The city of Los Angeles has some of the country’s most polluted air. It also has some of its most congested traffic. To address these problems, billions are being spent on mass transit projects, and various schemes are underway to shorten automobile trips and encourage residents to car pool and limit non-essential driving. So how should we regard the rapidly-growing phenomenon of mobile billboards mounted on trucks and trailers and driven through the streets or left sitting for days in highly sought-after parking spaces? As inevitable manifestations of commercial enterprise, or as destructive, anti-social assaults on our shared public spaces that ought to banned forthwith?
Some cities have done just that. San Francisco, for one example, and it’s worth reading the purpose section of its ordinance:
By their nature, commercial advertising vehicles are intended to distract, and aim to capture and hold the attention of, members of the public on or adjoining public streets, including drivers, pedestrians, bicyclists, and others. Moreover, such vehicles display commercial advertising from a mobile platform, including while the vehicle is moving within the flow of traffic, potentially stopping, starting, or turning abruptly, accentuating the inherent tendency of such advertising to seize attention and to distract. Additionally, the use of motor vehicles to display commercial advertising creates exhaust emissions. For these reasons, the Board of Supervisors finds that commercial advertising vehicles create aesthetic blight and visual clutter and create potential and actual traffic and health and safety hazards.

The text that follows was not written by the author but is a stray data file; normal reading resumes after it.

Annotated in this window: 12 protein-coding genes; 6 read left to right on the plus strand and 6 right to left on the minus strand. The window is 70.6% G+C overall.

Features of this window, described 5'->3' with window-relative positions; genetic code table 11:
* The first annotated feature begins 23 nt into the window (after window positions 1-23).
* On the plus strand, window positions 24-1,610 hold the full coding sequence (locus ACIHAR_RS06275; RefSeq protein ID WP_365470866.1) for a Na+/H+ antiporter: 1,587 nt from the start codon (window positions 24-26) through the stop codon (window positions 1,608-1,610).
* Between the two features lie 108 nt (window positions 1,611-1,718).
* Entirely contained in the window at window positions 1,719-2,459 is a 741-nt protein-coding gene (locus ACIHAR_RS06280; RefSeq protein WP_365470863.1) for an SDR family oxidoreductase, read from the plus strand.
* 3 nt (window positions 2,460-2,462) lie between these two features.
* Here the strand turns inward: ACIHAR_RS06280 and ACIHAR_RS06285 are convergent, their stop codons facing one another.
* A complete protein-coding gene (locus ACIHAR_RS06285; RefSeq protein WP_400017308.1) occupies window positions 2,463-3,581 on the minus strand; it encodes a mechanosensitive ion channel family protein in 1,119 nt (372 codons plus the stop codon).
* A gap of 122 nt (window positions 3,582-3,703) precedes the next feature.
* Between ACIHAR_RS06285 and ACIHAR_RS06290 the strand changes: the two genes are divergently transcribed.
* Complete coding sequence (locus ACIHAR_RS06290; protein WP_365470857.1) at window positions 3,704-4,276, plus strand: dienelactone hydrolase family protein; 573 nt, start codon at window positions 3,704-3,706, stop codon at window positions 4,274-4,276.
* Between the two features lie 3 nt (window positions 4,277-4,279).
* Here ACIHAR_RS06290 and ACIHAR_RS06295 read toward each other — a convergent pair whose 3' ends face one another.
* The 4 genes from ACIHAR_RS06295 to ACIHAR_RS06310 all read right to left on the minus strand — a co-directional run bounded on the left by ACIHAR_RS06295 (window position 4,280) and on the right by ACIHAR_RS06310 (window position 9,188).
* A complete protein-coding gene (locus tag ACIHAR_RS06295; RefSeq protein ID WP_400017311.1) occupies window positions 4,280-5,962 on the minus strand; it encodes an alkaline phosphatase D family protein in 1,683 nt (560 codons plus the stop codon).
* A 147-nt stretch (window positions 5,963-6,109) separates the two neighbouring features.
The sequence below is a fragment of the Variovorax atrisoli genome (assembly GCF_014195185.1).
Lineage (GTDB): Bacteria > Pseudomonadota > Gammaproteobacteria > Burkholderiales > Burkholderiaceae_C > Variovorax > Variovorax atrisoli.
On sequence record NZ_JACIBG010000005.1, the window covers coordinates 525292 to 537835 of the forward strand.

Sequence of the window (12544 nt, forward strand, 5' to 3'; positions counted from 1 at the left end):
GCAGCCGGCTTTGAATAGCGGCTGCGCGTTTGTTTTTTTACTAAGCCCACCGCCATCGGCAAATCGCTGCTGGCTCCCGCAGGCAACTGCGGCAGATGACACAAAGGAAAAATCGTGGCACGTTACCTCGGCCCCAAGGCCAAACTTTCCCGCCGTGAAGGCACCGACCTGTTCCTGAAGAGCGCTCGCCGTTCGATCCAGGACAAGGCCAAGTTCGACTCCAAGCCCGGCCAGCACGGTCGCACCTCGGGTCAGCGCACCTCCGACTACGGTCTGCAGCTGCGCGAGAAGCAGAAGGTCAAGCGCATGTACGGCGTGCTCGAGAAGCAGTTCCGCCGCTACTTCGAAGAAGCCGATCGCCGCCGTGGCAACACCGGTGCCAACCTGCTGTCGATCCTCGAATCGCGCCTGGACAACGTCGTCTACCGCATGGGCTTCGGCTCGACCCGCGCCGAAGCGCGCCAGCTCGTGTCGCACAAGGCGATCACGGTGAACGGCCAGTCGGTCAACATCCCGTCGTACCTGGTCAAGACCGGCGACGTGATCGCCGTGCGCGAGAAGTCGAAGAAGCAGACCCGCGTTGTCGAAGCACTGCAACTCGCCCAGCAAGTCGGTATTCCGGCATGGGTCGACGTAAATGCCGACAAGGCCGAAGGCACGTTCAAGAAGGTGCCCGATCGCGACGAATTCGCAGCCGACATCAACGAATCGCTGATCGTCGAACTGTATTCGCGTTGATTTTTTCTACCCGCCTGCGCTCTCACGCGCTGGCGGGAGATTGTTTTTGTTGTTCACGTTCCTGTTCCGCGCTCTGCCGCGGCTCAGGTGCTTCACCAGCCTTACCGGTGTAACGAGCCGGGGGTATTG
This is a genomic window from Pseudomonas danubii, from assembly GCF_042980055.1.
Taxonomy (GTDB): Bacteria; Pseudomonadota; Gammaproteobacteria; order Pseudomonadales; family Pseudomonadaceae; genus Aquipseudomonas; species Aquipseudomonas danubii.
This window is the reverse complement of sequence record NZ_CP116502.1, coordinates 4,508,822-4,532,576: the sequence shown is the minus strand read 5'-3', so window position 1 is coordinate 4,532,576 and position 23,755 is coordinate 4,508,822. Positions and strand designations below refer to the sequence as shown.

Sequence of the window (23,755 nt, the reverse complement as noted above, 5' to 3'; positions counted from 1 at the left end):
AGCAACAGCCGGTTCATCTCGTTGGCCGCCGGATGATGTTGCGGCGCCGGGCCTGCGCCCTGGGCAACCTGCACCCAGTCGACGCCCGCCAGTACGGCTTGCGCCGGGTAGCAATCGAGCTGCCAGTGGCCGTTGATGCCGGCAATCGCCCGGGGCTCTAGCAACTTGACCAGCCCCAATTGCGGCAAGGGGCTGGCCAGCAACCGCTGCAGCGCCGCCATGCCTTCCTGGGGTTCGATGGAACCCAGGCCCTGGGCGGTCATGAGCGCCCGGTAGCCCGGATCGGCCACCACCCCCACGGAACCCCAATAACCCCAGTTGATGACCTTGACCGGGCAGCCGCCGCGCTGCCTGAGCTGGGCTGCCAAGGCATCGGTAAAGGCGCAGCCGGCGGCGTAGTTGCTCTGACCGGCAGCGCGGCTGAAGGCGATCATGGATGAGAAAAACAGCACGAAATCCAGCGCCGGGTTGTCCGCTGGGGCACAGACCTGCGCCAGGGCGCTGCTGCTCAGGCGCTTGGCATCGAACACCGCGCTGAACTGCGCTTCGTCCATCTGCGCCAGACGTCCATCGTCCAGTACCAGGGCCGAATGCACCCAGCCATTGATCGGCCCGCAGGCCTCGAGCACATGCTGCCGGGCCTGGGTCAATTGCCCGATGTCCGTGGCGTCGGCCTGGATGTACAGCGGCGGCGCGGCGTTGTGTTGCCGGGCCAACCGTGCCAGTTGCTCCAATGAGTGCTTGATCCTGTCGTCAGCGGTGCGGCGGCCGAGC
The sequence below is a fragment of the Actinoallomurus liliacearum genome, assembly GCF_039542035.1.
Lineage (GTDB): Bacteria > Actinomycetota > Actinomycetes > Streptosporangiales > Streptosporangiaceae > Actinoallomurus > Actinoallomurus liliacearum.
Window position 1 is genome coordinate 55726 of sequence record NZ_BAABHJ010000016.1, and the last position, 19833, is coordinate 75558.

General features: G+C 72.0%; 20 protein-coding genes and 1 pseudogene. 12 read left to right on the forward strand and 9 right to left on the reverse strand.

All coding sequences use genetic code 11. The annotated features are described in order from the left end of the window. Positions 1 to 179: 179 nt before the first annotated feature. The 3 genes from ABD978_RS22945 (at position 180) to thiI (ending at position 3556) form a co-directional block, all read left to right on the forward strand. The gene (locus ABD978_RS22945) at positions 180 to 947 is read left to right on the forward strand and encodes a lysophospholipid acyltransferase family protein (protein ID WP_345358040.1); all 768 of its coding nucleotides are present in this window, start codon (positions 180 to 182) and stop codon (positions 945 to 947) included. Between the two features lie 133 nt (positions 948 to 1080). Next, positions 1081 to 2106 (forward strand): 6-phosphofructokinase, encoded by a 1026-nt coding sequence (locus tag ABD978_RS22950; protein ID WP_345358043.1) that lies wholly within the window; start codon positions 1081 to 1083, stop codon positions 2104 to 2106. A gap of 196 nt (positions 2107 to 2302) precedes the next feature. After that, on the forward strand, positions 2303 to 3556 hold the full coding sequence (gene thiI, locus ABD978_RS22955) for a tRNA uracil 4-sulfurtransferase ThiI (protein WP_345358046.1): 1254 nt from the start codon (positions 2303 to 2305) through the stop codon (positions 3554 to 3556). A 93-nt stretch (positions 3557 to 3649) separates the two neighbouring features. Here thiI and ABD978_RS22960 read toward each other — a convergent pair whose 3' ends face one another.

In Los Angeles, City Councilman Dennis Zine has authored a motion that would have the city council direct the City Attorney to present a draft ordinance to ban mobile billboards. That motion, co-sponsored by Councilman Paul Koretz and seconded by Bill Rosendahl, was made on Sept. 1, 2008, but the City Council has not taken any action on it.
As of now, no regulations apply to truck or trailer billboards moving through the streets. Parked billboards can be cited and towed if they aren’t moved in 72 hours, but only after notice is given. These parked billboards can also be cited on streets where signs prohibiting “unhitched trailers” have been posted. Because the billboard companies typically move the signs from place to place before 72 hours expires, and residents have to request the posting of the unhitched trailer signs, these regulations are basically meaningless.
For more, see Legal battle over mobile billboards to continue